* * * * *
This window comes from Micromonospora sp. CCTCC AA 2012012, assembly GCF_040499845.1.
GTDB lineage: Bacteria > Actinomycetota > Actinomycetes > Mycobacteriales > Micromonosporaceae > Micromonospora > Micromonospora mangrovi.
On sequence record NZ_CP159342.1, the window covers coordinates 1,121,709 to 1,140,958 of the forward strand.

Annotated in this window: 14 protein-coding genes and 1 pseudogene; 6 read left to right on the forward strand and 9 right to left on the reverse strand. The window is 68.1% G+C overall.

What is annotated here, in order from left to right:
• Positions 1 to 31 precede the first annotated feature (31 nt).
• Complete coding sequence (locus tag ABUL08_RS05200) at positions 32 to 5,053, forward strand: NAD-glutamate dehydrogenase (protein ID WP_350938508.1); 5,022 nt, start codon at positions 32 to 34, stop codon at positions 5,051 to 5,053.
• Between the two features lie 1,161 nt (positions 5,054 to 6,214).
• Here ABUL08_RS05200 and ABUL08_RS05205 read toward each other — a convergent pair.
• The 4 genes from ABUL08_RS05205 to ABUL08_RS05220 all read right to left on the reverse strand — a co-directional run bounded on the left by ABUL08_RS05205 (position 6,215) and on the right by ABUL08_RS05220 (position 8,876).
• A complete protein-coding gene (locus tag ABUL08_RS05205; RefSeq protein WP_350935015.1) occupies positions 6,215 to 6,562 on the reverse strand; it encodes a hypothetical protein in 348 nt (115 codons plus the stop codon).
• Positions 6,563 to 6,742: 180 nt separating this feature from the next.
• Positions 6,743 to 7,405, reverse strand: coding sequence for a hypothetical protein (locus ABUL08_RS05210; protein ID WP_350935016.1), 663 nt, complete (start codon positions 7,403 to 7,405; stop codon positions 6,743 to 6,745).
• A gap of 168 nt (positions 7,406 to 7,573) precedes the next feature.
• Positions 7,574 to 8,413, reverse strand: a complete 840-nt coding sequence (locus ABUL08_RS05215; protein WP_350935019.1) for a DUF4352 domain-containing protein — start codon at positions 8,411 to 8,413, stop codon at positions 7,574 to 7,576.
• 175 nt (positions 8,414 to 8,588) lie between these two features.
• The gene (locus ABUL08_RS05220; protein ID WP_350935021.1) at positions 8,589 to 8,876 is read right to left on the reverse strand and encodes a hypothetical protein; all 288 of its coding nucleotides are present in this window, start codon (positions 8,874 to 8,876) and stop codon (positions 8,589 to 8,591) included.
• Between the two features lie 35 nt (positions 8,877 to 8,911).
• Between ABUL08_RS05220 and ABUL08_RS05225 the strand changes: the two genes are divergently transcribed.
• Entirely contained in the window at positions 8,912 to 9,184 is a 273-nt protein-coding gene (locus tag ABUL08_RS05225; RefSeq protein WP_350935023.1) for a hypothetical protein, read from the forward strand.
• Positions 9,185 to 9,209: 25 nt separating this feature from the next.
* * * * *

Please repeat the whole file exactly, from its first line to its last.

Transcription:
This window comes from Micromonospora sp. CCTCC AA 2012012, assembly GCF_040499845.1.
GTDB lineage: Bacteria > Actinomycetota > Actinomycetes > Mycobacteriales > Micromonosporaceae > Micromonospora > Micromonospora mangrovi.
On sequence record NZ_CP159342.1, the window covers coordinates 1,121,709 to 1,140,958 of the forward strand.

Annotated in this window: 14 protein-coding genes and 1 pseudogene; 6 read left to right on the forward strand and 9 right to left on the reverse strand. The window is 68.1% G+C overall.

What is annotated here, in order from left to right:
• Positions 1 to 31 precede the first annotated feature (31 nt).
• Complete coding sequence (locus tag ABUL08_RS05200) at positions 32 to 5,053, forward strand: NAD-glutamate dehydrogenase (protein ID WP_350938508.1); 5,022 nt, start codon at positions 32 to 34, stop codon at positions 5,051 to 5,053.
• Between the two features lie 1,161 nt (positions 5,054 to 6,214).
• Here ABUL08_RS05200 and ABUL08_RS05205 read toward each other — a convergent pair.
• The 4 genes from ABUL08_RS05205 to ABUL08_RS05220 all read right to left on the reverse strand — a co-directional run bounded on the left by ABUL08_RS05205 (position 6,215) and on the right by ABUL08_RS05220 (position 8,876).
• A complete protein-coding gene (locus tag ABUL08_RS05205; RefSeq protein WP_350935015.1) occupies positions 6,215 to 6,562 on the reverse strand; it encodes a hypothetical protein in 348 nt (115 codons plus the stop codon).
• Positions 6,563 to 6,742: 180 nt separating this feature from the next.
• Positions 6,743 to 7,405, reverse strand: coding sequence for a hypothetical protein (locus ABUL08_RS05210; protein ID WP_350935016.1), 663 nt, complete (start codon positions 7,403 to 7,405; stop codon positions 6,743 to 6,745).
• A gap of 168 nt (positions 7,406 to 7,573) precedes the next feature.
• Positions 7,574 to 8,413, reverse strand: a complete 840-nt coding sequence (locus ABUL08_RS05215; protein WP_350935019.1) for a DUF4352 domain-containing protein — start codon at positions 8,411 to 8,413, stop codon at positions 7,574 to 7,576.
• 175 nt (positions 8,414 to 8,588) lie between these two features.
• The gene (locus ABUL08_RS05220; protein ID WP_350935021.1) at positions 8,589 to 8,876 is read right to left on the reverse strand and encodes a hypothetical protein; all 288 of its coding nucleotides are present in this window, start codon (positions 8,874 to 8,876) and stop codon (positions 8,589 to 8,591) included.
• Between the two features lie 35 nt (positions 8,877 to 8,911).
• Between ABUL08_RS05220 and ABUL08_RS05225 the strand changes: the two genes are divergently transcribed.
• Entirely contained in the window at positions 8,912 to 9,184 is a 273-nt protein-coding gene (locus tag ABUL08_RS05225; RefSeq protein WP_350935023.1) for a hypothetical protein, read from the forward strand.
• Positions 9,185 to 9,209: 25 nt separating this feature from the next.